At the mercy of the forecast.

Good morning gardeners,

A quick update on the status of the field –  As those of you on the Farm’s mailing list might be aware, we’re held up on account of moisture. Before we get into the ground for this season, we’ve organized a little trade with Patricia and Josh from Taproot Farm in Port Williams to bring in a disc harrow to chop our new land up before we start planting. Alas, with the boon of technology comes a new dependence on field conditions.

Bringing a tractor on to wet land is a bad idea for a few reasons: most obviously, I suppose, is that tractors get stuck in mud. As awesome as pushing tractors out of mudpits might be, we’re inclined to avoid it if we can. The more important reason to keep tractors off of wet fields is related to soil compaction and conditioning. There’s a study out of the University of Minnesota Extension that says (to poorly paraphrase) that taking heavy equipment onto wet soil can increase compaction in the soil profile by an additional 3-12 inches over dry soil. Essentially, plant roots thrive when exposed to loose soil where water and nutrients are more easily accessible – and we thrive when plant roots thrive! Thriving for all! Wet soil, when worked with plows or harrows, also clumps up into big rock-like clods. We’ve already got plenty of clods with our clay, no need to push our luck.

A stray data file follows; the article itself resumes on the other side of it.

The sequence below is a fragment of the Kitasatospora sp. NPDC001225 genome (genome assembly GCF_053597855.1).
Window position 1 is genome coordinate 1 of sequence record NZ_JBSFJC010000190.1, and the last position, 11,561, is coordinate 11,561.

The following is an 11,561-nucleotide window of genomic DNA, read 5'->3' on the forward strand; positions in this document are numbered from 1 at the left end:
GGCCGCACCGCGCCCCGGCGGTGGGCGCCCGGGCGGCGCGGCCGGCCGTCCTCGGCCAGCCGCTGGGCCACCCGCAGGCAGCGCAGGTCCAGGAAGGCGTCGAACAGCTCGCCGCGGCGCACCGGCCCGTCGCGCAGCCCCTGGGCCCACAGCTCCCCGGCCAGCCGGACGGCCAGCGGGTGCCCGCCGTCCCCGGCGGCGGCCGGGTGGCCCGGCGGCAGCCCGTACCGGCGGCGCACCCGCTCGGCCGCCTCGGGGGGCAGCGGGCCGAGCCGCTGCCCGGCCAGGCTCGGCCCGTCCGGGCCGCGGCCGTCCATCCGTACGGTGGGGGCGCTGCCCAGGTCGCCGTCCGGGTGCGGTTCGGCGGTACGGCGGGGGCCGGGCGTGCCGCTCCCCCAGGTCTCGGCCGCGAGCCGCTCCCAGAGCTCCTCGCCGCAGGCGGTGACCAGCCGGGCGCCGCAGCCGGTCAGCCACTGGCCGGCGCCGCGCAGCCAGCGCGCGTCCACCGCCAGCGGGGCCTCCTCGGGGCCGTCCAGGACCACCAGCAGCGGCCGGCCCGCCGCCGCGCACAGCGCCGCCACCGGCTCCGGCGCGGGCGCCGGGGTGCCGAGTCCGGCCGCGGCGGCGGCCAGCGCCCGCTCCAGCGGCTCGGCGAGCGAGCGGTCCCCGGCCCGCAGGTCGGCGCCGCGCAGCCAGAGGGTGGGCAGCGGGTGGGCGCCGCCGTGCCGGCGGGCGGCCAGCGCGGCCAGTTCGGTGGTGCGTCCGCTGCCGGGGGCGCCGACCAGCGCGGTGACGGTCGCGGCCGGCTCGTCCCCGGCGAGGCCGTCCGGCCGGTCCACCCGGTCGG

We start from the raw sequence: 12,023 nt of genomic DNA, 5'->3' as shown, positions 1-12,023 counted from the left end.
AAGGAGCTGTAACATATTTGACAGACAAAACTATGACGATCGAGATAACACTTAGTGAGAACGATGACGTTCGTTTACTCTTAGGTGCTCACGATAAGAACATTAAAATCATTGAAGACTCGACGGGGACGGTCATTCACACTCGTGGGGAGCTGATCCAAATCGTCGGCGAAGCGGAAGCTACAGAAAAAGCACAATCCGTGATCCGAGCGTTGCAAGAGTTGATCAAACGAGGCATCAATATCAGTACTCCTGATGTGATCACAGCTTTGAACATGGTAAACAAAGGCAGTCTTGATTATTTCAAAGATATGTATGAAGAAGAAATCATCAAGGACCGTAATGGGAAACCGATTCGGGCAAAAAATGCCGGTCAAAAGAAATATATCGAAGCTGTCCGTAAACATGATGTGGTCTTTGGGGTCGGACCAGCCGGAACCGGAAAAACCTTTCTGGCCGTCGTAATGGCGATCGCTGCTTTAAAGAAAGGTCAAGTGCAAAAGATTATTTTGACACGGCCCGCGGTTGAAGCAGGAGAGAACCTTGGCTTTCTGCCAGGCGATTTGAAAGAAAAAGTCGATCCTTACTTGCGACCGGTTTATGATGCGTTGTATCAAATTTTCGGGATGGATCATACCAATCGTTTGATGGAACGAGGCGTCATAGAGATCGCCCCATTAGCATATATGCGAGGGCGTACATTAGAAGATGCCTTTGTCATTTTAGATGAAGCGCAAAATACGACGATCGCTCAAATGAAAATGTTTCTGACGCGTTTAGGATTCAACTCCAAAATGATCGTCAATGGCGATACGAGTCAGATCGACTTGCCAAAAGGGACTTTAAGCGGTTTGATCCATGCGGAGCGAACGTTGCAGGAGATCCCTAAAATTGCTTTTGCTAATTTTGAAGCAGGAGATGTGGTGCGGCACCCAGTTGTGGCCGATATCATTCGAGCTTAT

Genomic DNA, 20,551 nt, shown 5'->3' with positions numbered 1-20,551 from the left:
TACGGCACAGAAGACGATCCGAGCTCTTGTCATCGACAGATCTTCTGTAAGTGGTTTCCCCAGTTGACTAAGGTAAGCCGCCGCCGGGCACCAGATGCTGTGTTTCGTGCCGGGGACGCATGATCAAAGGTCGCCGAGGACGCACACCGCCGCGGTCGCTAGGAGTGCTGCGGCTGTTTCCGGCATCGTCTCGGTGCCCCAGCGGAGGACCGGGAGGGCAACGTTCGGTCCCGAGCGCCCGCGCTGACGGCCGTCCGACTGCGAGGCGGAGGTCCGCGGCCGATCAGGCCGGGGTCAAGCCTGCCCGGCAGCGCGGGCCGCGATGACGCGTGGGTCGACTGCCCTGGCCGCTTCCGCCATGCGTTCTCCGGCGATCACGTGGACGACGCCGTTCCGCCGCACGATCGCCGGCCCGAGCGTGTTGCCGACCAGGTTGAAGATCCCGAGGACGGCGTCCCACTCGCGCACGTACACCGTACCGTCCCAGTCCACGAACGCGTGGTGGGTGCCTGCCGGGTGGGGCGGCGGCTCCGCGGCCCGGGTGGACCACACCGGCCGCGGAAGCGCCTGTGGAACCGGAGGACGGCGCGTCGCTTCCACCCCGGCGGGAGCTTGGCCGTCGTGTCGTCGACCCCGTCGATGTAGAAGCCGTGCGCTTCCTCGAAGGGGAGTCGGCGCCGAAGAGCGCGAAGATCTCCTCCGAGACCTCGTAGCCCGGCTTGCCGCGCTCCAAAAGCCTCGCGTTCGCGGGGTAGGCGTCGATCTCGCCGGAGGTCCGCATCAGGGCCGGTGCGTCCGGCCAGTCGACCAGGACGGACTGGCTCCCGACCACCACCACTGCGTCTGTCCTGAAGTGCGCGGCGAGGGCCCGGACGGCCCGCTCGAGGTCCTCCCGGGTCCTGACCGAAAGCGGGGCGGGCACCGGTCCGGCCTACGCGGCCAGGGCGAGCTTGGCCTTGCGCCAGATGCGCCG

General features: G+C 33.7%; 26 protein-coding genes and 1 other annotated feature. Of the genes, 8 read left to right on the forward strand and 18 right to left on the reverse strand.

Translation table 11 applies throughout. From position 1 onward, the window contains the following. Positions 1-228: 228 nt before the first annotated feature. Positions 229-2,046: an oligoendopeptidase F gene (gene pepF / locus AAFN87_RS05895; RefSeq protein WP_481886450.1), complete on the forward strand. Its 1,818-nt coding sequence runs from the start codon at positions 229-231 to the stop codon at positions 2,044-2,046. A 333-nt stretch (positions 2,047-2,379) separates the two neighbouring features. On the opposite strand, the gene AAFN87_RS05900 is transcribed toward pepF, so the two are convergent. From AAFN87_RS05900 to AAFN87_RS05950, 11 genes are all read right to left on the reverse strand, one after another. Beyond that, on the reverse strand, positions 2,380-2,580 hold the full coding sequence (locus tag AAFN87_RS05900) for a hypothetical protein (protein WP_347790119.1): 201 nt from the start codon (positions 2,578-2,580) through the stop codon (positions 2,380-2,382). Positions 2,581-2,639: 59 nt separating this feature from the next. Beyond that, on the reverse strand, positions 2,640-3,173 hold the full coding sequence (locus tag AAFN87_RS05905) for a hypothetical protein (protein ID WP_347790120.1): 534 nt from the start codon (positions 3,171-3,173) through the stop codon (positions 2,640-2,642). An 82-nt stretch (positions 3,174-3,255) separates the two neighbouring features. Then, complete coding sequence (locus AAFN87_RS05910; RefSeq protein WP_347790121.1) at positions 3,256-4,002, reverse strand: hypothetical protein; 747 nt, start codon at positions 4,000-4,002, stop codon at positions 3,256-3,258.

All that said, it’s drying! With showers forecast for Friday, it’ll be close to see if it dries enough to get working before the weekend – but even if we don’t sneak into this window, the long range predictions are looking good for next week, so why not be optimistic? We’re hoping to get going this weekend or next, but, of course, nobody knows for sure.

More soon, keep your fingers crossed for warm breezy days!

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The Acadia Community Farm began in the spring of 2008 with the vision of providing local, organic produce to the dining hall at Acadia University, while also serving as a community garden. The Farm has grown to become an educational community centre for the exchange of knowledge surrounding gardening, food, and sustainable agriculture. Explore the site to find out more or stop by the Farm for a visit!


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